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<t> element (and others) was (Re: XHTML <time> element proposal)

From: Tantek «elik <tantek@cs.stanford.edu>
Date: Sun, 02 Nov 2003 11:35:36 -0800
To: Karl Dubost <karl@w3.org>, <www-html@w3.org>
Message-ID: <BBCA99E2.2F7E6%tantek@cs.stanford.edu>

On 11/2/03 6:01 AM, "Karl Dubost" <karl@w3.org> wrote:

> Per se
> <time> is less readable than <temps> for a french
> <time> is less readable than <??> for a chinese.

No argument from me about that -- see other thread.

However, your statement does inspire me to shorten the element name even

Instead of <time> why not use <t>?

This has the advantage of being more "readable" across the languages that
have words that mean "time" that start with a "t" and following the well
established convention from physics for using 't' as a variable and word to
mean 'time'.

Thus updated:

 <t>[ISO8601 datetime]</t>



On 10/29/03 6:54 PM, "Christoph Pšper" <christoph.paeper@tu-clausthal.de>

>> Similarly, I have encountered instances where a frequency element would
>> have been quite useful.  Something like:
>>  <freq>88.5mHz</freq>
> IMO a generic method to combine value and unit is much preferable, like
> <data><val>88.5</val> <unit>mHz</unit></data>.
> A year ago I proposed a single element to do it all in one:
> <http://lists.w3.org/Archives/Public/www-html/2002Nov/0110.html>
> I'm rather convinced today that that's not the best way to do it, but still
> believe there should be one.

I think I agree with the conceptual merit of your proposal for <nr>.

Though I'm not certain whether it is better to have one element <nr> or a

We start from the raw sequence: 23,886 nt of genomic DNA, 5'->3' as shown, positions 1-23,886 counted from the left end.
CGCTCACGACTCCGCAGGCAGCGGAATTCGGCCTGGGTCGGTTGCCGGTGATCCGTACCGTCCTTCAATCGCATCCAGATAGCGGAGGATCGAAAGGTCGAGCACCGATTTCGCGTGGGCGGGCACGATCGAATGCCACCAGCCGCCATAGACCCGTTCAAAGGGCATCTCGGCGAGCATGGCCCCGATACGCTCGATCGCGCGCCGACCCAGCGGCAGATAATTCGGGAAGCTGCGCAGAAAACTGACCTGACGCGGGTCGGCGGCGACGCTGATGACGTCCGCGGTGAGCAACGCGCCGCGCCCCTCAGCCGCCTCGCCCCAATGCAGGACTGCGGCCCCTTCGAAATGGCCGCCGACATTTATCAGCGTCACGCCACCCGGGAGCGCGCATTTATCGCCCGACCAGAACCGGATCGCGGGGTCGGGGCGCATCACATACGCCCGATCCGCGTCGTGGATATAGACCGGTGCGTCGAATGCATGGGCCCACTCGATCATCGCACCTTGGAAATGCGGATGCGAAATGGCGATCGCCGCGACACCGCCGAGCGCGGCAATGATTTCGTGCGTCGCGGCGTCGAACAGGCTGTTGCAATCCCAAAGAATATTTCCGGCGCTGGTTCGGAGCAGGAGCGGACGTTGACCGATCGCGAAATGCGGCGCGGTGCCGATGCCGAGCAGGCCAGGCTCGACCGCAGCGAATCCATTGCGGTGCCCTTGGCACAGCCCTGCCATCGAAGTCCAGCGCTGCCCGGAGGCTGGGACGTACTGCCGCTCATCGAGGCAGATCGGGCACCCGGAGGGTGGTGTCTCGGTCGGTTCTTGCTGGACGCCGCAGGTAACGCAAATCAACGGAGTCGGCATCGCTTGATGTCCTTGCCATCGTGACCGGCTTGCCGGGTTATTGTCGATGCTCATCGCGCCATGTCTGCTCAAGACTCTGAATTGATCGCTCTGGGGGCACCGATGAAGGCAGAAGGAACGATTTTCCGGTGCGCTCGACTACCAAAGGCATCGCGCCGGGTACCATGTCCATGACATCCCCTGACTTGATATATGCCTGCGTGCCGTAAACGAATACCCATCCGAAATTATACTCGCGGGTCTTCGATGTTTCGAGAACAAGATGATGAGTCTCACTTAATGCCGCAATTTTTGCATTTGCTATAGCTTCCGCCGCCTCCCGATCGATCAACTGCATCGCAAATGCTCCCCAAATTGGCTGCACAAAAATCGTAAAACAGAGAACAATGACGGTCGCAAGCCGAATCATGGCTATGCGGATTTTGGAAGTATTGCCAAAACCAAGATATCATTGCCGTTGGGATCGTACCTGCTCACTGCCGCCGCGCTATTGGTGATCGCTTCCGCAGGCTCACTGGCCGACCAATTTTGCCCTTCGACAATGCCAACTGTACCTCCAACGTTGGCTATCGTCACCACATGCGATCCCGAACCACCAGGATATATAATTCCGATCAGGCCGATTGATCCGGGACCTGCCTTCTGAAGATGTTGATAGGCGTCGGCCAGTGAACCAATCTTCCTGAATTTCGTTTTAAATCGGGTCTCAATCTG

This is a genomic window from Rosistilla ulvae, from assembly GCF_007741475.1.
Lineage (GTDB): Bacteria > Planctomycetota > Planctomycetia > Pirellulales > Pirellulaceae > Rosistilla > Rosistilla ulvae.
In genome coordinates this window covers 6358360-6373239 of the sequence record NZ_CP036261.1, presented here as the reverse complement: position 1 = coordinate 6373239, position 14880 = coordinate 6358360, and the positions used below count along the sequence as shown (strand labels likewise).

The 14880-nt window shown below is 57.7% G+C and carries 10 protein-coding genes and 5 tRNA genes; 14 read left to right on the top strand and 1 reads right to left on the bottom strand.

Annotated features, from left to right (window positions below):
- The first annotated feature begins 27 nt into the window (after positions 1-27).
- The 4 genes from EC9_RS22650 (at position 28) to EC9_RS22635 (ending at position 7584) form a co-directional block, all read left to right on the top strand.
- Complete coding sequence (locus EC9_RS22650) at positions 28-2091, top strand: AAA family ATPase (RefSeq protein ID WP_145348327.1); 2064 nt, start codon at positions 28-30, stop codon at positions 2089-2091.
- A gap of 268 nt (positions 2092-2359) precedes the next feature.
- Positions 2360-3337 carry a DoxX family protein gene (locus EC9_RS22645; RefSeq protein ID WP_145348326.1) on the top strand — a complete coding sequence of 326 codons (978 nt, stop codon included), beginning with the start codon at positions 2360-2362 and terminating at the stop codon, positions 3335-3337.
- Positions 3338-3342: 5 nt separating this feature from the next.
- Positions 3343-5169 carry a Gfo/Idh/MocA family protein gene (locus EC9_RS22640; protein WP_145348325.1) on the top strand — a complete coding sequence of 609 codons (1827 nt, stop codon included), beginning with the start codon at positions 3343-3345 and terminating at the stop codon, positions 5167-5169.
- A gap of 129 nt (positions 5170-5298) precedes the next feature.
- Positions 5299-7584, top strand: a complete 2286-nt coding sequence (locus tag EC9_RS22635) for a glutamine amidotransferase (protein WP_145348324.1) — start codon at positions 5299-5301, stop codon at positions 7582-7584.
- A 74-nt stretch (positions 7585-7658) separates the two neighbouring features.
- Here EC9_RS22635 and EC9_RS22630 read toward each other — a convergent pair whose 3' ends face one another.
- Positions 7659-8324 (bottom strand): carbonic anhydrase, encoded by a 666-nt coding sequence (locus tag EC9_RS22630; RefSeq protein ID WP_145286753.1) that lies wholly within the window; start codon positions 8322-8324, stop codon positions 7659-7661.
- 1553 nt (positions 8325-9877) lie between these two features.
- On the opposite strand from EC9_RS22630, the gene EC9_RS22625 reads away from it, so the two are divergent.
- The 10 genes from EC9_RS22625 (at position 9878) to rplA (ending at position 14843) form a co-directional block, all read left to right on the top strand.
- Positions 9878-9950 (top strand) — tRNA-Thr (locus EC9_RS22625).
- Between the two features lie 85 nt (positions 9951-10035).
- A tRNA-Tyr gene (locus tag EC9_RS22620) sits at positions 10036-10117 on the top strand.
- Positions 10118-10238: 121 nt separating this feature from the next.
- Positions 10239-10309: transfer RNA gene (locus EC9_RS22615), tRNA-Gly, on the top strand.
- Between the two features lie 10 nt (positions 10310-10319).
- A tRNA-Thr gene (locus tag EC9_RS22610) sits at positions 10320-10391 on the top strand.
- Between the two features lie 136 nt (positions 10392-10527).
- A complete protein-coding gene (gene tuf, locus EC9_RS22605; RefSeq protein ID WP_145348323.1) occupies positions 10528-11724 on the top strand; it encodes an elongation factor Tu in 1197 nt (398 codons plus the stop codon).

small number of elements for ordinals/generic/percentage, currency, time,

 <num> (or <n>) - ordinal or generic numeric value. Percentages are simply a
stylistic convention of a generic value, e.g. <n>.1</n> perhaps could be
styled and presented (through some as yet to be invented CSS mechanism) as

 <money> (or <m>) - ISO 4217 monetary amount, e.g. <m>$10USD</m>

 <time> (or <t>) - ISO 8601 date, time, span.  see above.

I think these would be the most commonly used on the Web.

Phone numbers are already representable with the standard "tel:" or "fax:"
protocols.  Zip codes are probably better handled as part of an address
related standard like vCard.

For most of the rest in your proposal, it may be better to introduce a
simple Physics Module, e.g. for other physical quantities / SI units[2]
(distance, area, volume, mass, energy, temperature, frequency) as needed.
While such markup would be useful, I don't think any of those would be as
commonly used as <num>, <money> or <time> (<n>, <m>, <t>), at least in the
virtual world of the Web.

This kind of picking a small/useful/generic subset vs. fully representing
possibilities is also part of HTML philosophy (AFAIK) in contrast to other
more thorough formats like DocBook.

>> In any case, rather than waiting to add such new elements to XHTML 2.0, why
>> not simply create your own XHTML Modularization module[1] for them and
> Yes, why not, but you should be sure about the best or at least a good way to
> do it before even starting to write such a module.

Agreed.  But one way of discussing ways to do it is for individuals to
propose such XHTML Modularization modules themselves.



Received on Sunday, 2 November 2003 14:36:20 UTC

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